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Does the media matter?

More specifically, does a coach need to be “media savvy,” or “good with the media?”

The Boston Red Sox sure seem to think so, as every candidate to replace Terry Francona as the team’s manager has been put in front of the media even before being offered the job. Francona was known for being an amiable guy in media circles, and he helped end the Curse of the Bambino and bring two championships to Boston in his eight years as the Red Sox skipper. Still, Francona was roasted on his way out of town following Boston’s historic Septermber 2011 collapse. In a Boston Globe “investigative piece,” if you want to call it that, it was alleged that Francona has lost his clubhouse, was distracted by his now failing marriage and was abusing pain medication.

Pretty rough treatment for a guy the media supposedly liked, right?

So regardless of who the Red Sox hire, expect a full feeding frenzy every time something goes wrong and mixed reactions when things seem to be going well. That is the Boston media scene, and in today’s highly competitive and never-ending news cycle, people are going to be buried for the sake of “getting the story.” So, to answer the question, it does not matter how good a coach is with the media, but the reasons it does not matter vary from place to place.

In Boston, being good with the media still gets you a swift kick in the rear on your way out of town because, ultimately, Boston fans want results. Patriots coach Bill Belichick, one of the more closed off coaches in all of sports, gives the media very little to work with, but remains nearly untouchable because of his status as the NFL’s resident evil genius. I say nearly, because in a market like Boston, New York or Philadelphia, no one is untouchable. Despite three Super Bowl championships, Belichick still gets grief when his team loses on the road to fellow AFC power Pittsburgh, and gets called out for making questionable calls that imply he doesn’t trust his defense.

Never mind the fact that he is right to not trust his defense, but I digress.

So, in the major north-east markets, media savvy may by you the benefit of the doubt when things are going well, but it buys you nothing when the chips are down. But what about markets with a smaller media presence? Well, the media matters little there too, because powerful coaches can rule as semi-dictators, especially in college sports. In the end, the media is not going to make-or-break a coach, their results on the field/court will.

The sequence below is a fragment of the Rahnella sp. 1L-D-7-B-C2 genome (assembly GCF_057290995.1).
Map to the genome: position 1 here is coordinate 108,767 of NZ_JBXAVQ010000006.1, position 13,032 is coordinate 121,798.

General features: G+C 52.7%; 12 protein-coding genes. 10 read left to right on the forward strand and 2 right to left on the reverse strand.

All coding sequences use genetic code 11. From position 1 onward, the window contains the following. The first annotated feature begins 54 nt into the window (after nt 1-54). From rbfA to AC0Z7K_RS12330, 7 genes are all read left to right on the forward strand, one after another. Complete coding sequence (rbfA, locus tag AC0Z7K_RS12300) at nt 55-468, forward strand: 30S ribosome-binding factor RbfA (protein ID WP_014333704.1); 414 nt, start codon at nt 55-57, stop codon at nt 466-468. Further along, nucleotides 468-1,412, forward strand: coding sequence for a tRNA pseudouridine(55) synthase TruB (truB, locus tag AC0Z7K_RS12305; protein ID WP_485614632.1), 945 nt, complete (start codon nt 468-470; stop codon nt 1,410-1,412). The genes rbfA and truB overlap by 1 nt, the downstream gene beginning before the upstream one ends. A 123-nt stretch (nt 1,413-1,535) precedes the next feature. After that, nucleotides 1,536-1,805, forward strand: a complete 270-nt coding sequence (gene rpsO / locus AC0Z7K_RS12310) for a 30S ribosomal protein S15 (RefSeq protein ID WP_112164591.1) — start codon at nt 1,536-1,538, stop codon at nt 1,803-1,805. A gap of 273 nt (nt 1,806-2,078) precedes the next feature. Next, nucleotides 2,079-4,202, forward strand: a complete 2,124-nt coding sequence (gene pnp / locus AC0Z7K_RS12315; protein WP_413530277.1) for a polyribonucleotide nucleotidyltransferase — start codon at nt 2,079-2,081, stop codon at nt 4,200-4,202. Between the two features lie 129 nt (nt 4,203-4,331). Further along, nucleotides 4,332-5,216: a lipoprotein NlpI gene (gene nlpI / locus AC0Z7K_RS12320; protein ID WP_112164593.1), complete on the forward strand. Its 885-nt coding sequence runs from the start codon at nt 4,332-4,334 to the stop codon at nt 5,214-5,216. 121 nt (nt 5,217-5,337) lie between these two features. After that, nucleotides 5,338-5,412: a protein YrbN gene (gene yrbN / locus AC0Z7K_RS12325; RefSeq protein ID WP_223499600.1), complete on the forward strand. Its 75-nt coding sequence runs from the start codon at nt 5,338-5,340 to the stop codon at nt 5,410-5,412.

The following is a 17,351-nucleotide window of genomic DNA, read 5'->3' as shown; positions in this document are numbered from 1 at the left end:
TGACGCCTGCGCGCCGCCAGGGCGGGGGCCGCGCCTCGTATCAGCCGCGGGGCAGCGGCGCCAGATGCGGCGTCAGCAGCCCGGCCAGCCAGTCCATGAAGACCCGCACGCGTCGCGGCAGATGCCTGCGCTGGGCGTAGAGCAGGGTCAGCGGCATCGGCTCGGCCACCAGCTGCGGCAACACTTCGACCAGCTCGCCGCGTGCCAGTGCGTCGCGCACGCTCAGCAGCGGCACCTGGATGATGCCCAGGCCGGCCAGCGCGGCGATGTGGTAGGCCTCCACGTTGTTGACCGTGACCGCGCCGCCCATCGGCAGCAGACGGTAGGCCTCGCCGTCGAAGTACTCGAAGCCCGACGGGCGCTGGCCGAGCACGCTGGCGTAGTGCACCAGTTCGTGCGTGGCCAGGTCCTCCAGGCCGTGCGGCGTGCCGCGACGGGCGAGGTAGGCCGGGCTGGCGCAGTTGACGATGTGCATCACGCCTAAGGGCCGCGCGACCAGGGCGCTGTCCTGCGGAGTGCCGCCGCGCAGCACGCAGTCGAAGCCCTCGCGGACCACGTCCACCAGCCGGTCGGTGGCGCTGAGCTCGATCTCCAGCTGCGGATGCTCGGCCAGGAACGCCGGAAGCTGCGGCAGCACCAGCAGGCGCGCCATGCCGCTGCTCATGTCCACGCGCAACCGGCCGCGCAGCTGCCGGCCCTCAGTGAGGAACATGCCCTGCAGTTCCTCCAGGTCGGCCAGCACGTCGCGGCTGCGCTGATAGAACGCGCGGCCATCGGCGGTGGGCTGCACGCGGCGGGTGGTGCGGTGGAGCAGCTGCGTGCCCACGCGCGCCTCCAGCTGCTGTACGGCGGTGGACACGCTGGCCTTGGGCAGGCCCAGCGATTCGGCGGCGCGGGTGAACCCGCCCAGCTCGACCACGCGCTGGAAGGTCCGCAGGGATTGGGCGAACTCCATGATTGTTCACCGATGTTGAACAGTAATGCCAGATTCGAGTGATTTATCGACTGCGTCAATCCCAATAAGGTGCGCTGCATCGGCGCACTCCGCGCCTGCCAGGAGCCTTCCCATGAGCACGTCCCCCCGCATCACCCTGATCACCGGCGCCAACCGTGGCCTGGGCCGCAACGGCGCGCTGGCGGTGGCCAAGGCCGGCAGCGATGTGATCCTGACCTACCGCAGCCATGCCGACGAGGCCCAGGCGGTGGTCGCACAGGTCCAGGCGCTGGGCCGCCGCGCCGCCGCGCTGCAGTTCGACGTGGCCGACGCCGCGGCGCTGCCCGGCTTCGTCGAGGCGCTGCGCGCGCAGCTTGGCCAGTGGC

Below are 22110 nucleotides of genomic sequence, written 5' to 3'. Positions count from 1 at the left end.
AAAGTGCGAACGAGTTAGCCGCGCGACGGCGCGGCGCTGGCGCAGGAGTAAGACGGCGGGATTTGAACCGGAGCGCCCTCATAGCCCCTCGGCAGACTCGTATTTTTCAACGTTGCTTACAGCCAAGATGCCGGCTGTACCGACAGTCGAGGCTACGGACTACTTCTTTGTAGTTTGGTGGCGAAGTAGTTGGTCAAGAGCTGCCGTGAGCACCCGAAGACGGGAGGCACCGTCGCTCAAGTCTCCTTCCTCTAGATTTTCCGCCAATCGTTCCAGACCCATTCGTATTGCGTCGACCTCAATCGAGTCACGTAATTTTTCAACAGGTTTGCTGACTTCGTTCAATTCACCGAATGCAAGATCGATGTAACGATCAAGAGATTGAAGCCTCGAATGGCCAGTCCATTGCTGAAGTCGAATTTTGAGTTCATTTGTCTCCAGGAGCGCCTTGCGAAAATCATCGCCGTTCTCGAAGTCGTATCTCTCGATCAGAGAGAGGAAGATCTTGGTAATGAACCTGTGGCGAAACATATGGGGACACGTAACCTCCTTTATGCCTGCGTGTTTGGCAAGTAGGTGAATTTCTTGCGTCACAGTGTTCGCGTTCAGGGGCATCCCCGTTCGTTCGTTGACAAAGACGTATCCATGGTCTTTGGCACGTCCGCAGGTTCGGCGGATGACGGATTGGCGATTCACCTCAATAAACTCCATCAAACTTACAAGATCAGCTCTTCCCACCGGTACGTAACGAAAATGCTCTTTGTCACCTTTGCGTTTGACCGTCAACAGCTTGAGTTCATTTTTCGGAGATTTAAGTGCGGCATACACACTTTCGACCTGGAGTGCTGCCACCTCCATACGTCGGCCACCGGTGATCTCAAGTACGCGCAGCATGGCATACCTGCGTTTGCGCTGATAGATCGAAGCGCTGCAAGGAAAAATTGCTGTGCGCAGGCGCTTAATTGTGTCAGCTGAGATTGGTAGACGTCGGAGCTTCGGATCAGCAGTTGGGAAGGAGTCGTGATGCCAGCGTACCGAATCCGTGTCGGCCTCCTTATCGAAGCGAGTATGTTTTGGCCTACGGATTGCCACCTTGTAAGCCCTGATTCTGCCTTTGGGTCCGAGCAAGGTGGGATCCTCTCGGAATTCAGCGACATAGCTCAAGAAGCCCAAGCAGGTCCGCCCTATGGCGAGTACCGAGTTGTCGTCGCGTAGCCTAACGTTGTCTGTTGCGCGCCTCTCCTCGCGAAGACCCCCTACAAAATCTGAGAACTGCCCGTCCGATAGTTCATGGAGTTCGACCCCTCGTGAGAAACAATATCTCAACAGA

No one at Alabama will ever call for Nick Saban’s head for freaking out in a press conference, just like no one at Purdue will ever say that Danny Hope should get a contract extension for thanking the media for coming every day after practice. Saban came to Alabama, and everyone knew he was a jerk, but that didn’t give him any shorter of a leash. Hope came to Purdue and was nothing but courteous to the four reporters(one of them was me as a student) that showed up to practice, yet, as soon as the losses piled up, the criticism did as well.

Did Hope’s good will buy him any extra time? Absolutely not, but a bowl game might. As for Saban, now that he has been successful, he can be even less cordial with media members. It comes with the territory of being a powerful college football coach. It is a similar dynamic in pro towns that have slightly less of a following. In Miami, Pat Riley became the dictator of the Heat as soon as he arrived since he brought with him a championship track record. Media members in Tampa loved Jon Gruden because he was funny and a good quote, but that didn’t save him from getting canned, despite a Super Bowl win, after missing the playoffs in 2008.

The media has its place, but sometimes it tends to think, as collective group, that it means more than it does. Ultimately, a coach’s relative success will determine their fate, not whether or not the media likes them. So if you’re a jerk, continue to be a jerk, just be a winner too. And, if you’re a nice, courteous individual, continue to be that, but know that it will not buy you any favors if you don’t win.

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